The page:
Thermal imaging infrared sensors are specifically designed to detect infrared radiations and form images. The images produced by thermal imaging depends on the amount of heat radiated by the object and the temperature difference between objects present in the foreground and background. Thermal imaging is best suited for image formation in extremely dark conditions. Apart from glasses, thermal imaging camera sensors are also available for capturing images in the dark. These instruments serve a wide range of applications in various different fields. The process of analyzing thermal imaging data is known as thermography.

What is the application of the PIR sensor in security systems?

PIR sensors are commonly used in various security systems. The PIR system is responsible for controlling a small relay. This relay connects the security circuit with a couple of electrical contacts attached to a detection input zone of the burglar alarm control panel.  In case there is an absence of motion detection or variation, the relay contact is closed or there is a ‘normally closed’ (NC) relay. In case there is a presence of motion detection or variation, the relay opens the circuit and triggers the alarm sending a signal.

Passive sensors detect the radiation reflections from the surroundings. These sensing devices usually do not use a transmitter. These instruments analyze the radiation variations from the surrounding objects and then direct an electric pulse or signal to the embedded microcomputer. This microcomputer then interacts with the mechanical part of the sensor based on the signal received. Sensor manufacturers often advise a calculated placement of the passive infrared detector-based alarm for reducing the chances of false alarm situations. It is advisable to not mount a sensor facing a window as it may create an interference issue.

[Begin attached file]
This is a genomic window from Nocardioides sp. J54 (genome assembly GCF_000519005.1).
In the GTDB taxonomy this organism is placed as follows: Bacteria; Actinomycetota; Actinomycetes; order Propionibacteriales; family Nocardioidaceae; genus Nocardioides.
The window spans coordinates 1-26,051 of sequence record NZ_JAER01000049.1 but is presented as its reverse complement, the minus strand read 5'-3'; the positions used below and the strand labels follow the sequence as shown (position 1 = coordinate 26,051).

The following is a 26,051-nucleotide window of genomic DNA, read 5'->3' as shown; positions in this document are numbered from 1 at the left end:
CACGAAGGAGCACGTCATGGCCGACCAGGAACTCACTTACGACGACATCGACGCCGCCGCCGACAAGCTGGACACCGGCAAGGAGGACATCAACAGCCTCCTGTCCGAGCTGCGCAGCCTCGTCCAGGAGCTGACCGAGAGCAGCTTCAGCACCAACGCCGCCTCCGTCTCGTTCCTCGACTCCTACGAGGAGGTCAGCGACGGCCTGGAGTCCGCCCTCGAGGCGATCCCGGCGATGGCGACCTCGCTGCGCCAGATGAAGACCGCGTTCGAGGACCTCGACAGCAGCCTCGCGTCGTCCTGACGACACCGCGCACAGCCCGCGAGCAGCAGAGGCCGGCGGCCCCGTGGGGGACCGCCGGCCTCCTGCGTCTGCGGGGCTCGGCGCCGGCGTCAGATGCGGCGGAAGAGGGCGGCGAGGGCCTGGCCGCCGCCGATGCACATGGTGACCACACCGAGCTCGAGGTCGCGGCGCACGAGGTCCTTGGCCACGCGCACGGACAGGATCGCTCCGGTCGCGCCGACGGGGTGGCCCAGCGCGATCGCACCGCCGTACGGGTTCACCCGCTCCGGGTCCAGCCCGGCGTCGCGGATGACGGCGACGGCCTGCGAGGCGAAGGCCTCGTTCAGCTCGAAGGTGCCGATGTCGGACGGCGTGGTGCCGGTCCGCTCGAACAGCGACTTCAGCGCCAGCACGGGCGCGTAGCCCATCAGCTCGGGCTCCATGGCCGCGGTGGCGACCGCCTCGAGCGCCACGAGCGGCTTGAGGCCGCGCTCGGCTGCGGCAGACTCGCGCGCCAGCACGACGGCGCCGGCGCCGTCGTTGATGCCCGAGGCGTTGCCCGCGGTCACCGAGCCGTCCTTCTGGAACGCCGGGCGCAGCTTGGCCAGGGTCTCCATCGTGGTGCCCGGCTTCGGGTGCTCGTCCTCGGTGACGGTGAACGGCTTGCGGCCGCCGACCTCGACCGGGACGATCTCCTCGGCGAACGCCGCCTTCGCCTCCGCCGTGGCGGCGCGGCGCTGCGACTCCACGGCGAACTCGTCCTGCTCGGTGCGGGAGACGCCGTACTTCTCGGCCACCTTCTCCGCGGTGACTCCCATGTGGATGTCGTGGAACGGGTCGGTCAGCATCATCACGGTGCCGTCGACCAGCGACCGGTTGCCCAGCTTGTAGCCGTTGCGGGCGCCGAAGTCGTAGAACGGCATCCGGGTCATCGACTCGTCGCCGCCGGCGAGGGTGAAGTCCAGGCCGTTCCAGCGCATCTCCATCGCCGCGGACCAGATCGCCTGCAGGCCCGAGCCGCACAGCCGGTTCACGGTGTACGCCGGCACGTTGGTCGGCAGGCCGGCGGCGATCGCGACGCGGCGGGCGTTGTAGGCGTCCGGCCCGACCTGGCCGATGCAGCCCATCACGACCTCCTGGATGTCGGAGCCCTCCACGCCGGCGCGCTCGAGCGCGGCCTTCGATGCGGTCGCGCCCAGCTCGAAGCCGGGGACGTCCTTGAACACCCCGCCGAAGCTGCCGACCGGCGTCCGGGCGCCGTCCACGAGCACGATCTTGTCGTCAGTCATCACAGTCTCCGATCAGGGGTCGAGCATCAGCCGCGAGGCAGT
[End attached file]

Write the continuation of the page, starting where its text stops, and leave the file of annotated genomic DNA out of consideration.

PIR security switch. Image source: Z22Light switch with passive infrared sensorCC BY-SA 4.0

What are the materials used in PIR sensors?

IR sensors can be made up of different materials based on the requirements of the form of information it has to provide. Some commonly used materials in IR detectors are:

  • Mercury cadmium telluride (Known as MCT, HgCdTe)
  • Lead(II) sulfide (PbS)
  • Indium antimonide (InSb)
  • Indium gallium arsenide
  • Indium arsenide
  • Lithium tantalate (LiTaO3)
  • Lead selenide
  • Quantum Well Infrared Photodetector (QWIP)
  • Triglycine sulfate (TGS)
  • Platinum Silicite (PtSi)

Motion sensing technologies have been developed highly over the years. Usually, a certain combination of two or more motion-detecting technologies is utilized for obtaining the best possible results. The combination of Passive infrared technologies and computer vision software is recently gaining popularity in the field of motion-sensing. Such technologies seldom produce errors in results and also rechecks the motion that is recorded by the computer vision camera. These devices serve a wide range of applications in various fields.

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About Sanchari Chakraborty

I am an eager learner, currently invested in the field of Applied Optics and Photonics. I am also an active member of SPIE (International society for optics and photonics) and OSI(Optical Society of India). My articles are aimed towards bringing quality science research topics to light in a simple yet informative way. Science has been evolving since time immemorial. So, I try my bit to tap into the evolution and present it to the readers.